This post is the first in a series of guest article by Learning Service intern Madison Wilson, who spent her final year at high school researching voluntourism.

Researching the history of voluntourism was like a black hole I suddenly found myself lost in. I had just changed the topic for my Personal Interest Project for school and had two days until the first draft was due. With a word limit of one thousand words my first chapter was named “Commodification and Colonialism: A history of Voluntourism.” But when I started researching there was little clear-cut information and so many connections.

What I found was a sprawling colonial history, undercut by explorers, missionaries, and deep, deep colonial biases that are still manifested in voluntourism today. The colonial history of voluntourism wasn’t a clear-cut artefact you could view in a museum, rather an interconnected web of continuing inequalities, corruption, and racial barriers. My first completed draft was at least five hundred words over the limit. I had drawn so many connections between the history of voluntourism and current practices I had been left with an overflow of information and not nearly enough words to articulate it. I see this series of articles for Learning Service as my second chance to explore these connections from colonialism into current and future practices. By having this conversation I hope that we can begin to acknowledge and challenge our own lasting biases from the colonial era so that we can reshape the way we see, think, and interact with the world around us.

My mum used to be in a book club, or rather a group of ladies who sat around chatting about their children. One of these ladies was talking up a group from her daughters’ religious school who were going on a trip to volunteer in Tanzania. This trip was meant to be about transcendence, about realizing privilege, practicing gratitude, and giving back. This was the first time I learned about the ‘Holy Purpose’ of mission volunteering. That some people saw it as my sacred duty as a Christian to go and spread god’s word and love to the people of the world. This holy purpose, or mission, seemed to be wholly focused on those who lived in what was deemed ‘The Third World’. Those whom my Western mind cast into misery and poverty.

Since then, I have heard this motivation repeated dozens of times, and the ‘Holy Purpose’ of volunteering is far from a new concept. The movement of missionaries in the colonial era had a major role in the spread of westernization and is essential in understanding the emergence of contemporary voluntourism practices.

The traditional missionary purpose is multilayered. First, we have the surface understanding of what it means to go on a mission, spreading god’s love and ensuring the ‘acceptable’ standard of living to all of his children. This first purpose was the one often being spread back to a home that eagerly awaited news of the exotic new lands brought under the heel of the empire. While I’m cynical of this purpose, some mission efforts were beneficial. Missionaries with actual transmutable skills did have a real impact, particularly in sharing medical knowledge across cultures. However, a missionary’s skills and experience were often overlooked in favor of their passion, commitment, and piety.

Overall the missionary movement was used as a means of justifying and spreading westernisation and imperial rule. Frantz Fanon identified this in The Wretched of the Earth, writing: “The church in the colonies is the white man’s church, it does not call the colonized to the ways of God but to the ways of the white man.” The mission movement worked as a way of disguising countless atrocities committed under colonial rule beneath a thin layer of pretty words about god’s love and salvation. Today colonialism is condemned, but missionaries are still seen as purveyors of god’s work, and this is to such a degree that ensures the emulation of this behaviour today.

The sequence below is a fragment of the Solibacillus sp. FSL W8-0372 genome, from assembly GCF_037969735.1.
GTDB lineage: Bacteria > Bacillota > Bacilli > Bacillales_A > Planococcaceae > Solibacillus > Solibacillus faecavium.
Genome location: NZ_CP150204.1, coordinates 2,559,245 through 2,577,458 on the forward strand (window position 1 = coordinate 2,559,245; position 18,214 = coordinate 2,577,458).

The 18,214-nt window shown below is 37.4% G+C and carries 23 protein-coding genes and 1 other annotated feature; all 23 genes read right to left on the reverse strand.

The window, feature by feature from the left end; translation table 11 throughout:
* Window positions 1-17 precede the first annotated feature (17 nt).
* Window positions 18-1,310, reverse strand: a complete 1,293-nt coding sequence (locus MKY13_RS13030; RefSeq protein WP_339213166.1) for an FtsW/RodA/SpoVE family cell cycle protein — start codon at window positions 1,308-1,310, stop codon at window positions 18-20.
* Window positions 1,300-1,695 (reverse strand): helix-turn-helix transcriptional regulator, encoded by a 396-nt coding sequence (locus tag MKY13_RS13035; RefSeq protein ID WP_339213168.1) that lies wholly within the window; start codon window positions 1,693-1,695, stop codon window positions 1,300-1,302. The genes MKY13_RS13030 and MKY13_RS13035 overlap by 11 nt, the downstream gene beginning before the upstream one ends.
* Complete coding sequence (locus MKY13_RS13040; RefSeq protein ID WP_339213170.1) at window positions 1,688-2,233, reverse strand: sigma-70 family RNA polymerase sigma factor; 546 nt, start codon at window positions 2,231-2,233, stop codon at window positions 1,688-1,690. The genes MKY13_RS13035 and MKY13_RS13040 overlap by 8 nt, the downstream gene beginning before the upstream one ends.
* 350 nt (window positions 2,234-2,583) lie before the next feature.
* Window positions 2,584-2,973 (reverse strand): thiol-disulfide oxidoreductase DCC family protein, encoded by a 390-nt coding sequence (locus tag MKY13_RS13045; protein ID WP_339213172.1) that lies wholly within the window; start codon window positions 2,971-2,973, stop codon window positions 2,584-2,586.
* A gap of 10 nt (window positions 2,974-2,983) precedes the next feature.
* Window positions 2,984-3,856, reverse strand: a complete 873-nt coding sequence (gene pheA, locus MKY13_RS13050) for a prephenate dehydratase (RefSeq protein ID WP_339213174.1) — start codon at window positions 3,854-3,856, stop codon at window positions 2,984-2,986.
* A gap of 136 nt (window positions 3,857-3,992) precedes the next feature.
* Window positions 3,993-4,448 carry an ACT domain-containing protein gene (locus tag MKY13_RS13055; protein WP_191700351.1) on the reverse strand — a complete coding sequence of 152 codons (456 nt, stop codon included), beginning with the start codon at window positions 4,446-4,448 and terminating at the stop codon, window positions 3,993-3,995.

Modern voluntourism is an effect of missionary values and a continuation of them. Popular programs have volunteers building houses and teaching children with the main subject being English. Knowledge of the English language is seen as a crucial stage in global development, with programs boasting of how learning English helps with employability long into the future. However, the spread of the English language and westernization go hand in hand. There has always been a strong need for assimilation within the spread of westernization. A seldom-identified need to remake local culture in the western image. The fact that missionary biases of western superiority continue to influence voluntourism programs is extremely damaging to the unique cultural identities of communities in the global south, whose non-western culture is too often defined as inferior.

We must challenge the lasting values of the mission volunteer movement to ensure that programs are focused on promoting cross-cultural engagement and learning rather than spreading the white man’s ways. In that way, we approach the task from “I’m here to help” to “I’m here to learn”, which can create a huge shift in the volunteer ideology. This approach means that listening is key, and any help provided is community-run and initiated. The Learning Service approach inspires greater connection across cultures and ensures we don’t unknowingly perpetuate cultural stereotypes and contribute to the ideological divide.

Madison Wilson is an 18-year-old student from Sydney, Australia, who is currently studying Social Science at the University of New South Wales Sydney. Madi is passionate about global politics and social change. Madison spent her quarantine learning and fostering her love of travel in preparation for the purposeful and sustainable travel she hopes to embark on when the world opens up. She is currently interning with Learning Service.